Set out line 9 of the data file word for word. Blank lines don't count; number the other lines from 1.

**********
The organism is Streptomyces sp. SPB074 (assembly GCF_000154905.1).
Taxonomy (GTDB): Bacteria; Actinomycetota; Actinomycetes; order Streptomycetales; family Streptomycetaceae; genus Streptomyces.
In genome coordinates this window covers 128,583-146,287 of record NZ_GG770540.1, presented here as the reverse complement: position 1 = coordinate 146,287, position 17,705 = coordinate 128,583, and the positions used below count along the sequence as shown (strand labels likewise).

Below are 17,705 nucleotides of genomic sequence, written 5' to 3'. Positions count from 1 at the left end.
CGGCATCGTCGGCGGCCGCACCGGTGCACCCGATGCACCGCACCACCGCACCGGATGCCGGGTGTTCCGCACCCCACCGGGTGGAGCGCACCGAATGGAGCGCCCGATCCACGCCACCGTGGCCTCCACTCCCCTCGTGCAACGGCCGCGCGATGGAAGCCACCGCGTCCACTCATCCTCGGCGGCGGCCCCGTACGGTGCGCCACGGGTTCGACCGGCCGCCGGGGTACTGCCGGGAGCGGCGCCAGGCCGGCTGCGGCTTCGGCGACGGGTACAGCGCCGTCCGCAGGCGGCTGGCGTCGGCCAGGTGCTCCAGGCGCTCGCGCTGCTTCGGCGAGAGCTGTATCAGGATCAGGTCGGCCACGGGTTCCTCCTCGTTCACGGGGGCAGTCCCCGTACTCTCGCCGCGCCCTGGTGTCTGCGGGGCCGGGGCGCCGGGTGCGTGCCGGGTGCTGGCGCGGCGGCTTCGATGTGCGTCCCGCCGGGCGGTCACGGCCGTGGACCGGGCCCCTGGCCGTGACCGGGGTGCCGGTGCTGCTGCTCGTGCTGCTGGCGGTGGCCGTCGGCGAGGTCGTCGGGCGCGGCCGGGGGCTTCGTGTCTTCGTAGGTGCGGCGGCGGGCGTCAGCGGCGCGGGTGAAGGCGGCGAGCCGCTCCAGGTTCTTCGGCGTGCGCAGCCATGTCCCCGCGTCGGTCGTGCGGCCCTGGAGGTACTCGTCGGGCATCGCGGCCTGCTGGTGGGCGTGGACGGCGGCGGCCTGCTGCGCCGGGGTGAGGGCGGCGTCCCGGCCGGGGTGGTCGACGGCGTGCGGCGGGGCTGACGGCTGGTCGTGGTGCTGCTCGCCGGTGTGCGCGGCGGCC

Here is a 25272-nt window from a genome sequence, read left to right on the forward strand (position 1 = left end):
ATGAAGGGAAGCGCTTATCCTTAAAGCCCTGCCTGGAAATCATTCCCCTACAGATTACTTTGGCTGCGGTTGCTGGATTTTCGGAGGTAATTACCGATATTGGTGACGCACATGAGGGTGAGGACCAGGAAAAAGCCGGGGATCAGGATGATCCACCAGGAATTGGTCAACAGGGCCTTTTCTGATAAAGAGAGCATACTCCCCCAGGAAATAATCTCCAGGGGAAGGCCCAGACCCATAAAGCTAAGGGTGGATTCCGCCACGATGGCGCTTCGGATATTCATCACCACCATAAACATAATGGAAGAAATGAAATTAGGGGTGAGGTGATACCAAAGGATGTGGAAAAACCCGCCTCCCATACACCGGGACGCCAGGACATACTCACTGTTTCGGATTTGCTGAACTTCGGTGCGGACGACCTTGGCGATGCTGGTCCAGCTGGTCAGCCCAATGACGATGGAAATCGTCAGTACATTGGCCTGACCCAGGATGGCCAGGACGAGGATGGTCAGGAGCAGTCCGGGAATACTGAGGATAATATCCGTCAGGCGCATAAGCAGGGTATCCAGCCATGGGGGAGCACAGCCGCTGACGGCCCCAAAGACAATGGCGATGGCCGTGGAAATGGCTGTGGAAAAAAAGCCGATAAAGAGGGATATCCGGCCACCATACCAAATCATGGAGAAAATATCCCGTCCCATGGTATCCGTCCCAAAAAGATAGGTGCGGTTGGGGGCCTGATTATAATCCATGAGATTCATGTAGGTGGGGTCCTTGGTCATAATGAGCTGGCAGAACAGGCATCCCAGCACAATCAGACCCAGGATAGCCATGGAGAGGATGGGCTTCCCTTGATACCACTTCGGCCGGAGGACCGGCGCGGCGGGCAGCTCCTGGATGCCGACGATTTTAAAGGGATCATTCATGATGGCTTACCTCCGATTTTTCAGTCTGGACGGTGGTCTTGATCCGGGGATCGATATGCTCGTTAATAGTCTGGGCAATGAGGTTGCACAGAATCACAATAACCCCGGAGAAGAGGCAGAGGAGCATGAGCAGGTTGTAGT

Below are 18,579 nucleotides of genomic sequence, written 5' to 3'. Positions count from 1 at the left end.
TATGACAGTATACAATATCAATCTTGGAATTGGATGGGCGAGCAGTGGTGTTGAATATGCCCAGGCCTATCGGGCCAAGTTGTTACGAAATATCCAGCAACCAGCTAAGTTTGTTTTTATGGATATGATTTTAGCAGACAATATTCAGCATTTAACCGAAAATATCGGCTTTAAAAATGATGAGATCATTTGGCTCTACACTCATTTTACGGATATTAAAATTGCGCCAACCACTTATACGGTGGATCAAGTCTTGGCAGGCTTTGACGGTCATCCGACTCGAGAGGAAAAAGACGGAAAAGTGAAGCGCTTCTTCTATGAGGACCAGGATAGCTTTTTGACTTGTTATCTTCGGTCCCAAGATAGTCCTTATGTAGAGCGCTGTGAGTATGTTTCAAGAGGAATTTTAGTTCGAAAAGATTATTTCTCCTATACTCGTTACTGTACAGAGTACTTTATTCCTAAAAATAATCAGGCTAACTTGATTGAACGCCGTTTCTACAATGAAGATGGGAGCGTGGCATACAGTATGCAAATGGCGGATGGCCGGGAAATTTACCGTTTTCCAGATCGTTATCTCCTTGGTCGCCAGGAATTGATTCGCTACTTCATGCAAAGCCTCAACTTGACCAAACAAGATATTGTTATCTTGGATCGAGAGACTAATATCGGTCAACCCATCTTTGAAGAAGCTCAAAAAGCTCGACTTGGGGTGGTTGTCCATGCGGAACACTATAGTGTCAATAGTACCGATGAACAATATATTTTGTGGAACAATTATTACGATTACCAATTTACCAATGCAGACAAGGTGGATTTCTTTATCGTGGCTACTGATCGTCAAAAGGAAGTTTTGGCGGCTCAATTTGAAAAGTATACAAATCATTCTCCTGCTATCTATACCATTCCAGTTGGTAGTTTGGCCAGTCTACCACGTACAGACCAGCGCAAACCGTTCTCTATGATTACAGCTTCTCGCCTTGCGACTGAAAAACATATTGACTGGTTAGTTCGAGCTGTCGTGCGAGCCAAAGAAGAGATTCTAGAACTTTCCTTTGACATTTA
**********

TATGACAGTATACAATATCAATCTTGGAATTGGATGGGCGAGCAGTGGTGTTGAATATGCCCAGGCCTATCGGGCCAAGTTGTTACGAAATATCCAGCAACCAGCTAAGTTTGTTTTTATGGATATGATTTTAGCAGACAATATTCAGCATTTAACCGAAAATATCGGCTTTAAAAATGATGAGATCATTTGGCTCTACACTCATTTTACGGATATTAAAATTGCGCCAACCACTTATACGGTGGATCAAGTCTTGGCAGGCTTTGACGGTCATCCGACTCGAGAGGAAAAAGACGGAAAAGTGAAGCGCTTCTTCTATGAGGACCAGGATAGCTTTTTGACTTGTTATCTTCGGTCCCAAGATAGTCCTTATGTAGAGCGCTGTGAGTATGTTTCAAGAGGAATTTTAGTTCGAAAAGATTATTTCTCCTATACTCGTTACTGTACAGAGTACTTTATTCCTAAAAATAATCAGGCTAACTTGATTGAACGCCGTTTCTACAATGAAGATGGGAGCGTGGCATACAGTATGCAAATGGCGGATGGCCGGGAAATTTACCGTTTTCCAGATCGTTATCTCCTTGGTCGCCAGGAATTGATTCGCTACTTCATGCAAAGCCTCAACTTGACCAAACAAGATATTGTTATCTTGGATCGAGAGACTAATATCGGTCAACCCATCTTTGAAGAAGCTCAAAAAGCTCGACTTGGGGTGGTTGTCCATGCGGAACACTATAGTGTCAATAGTACCGATGAACAATATATTTTGTGGAACAATTATTACGATTACCAATTTACCAATGCAGACAAGGTGGATTTCTTTATCGTGGCTACTGATCGTCAAAAGGAAGTTTTGGCGGCTCAATTTGAAAAGTATACAAATCATTCTCCTGCTATCTATACCATTCCAGTTGGTAGTTTGGCCAGTCTACCACGTACAGACCAGCGCAAACCGTTCTCTATGATTACAGCTTCTCGCCTTGCGACTGAAAAACATATTGACTGGTTAGTTCGAGCTGTCGTGCGAGCCAAAGAAGAGATTCTAGAACTTTCCTTTGACATTTA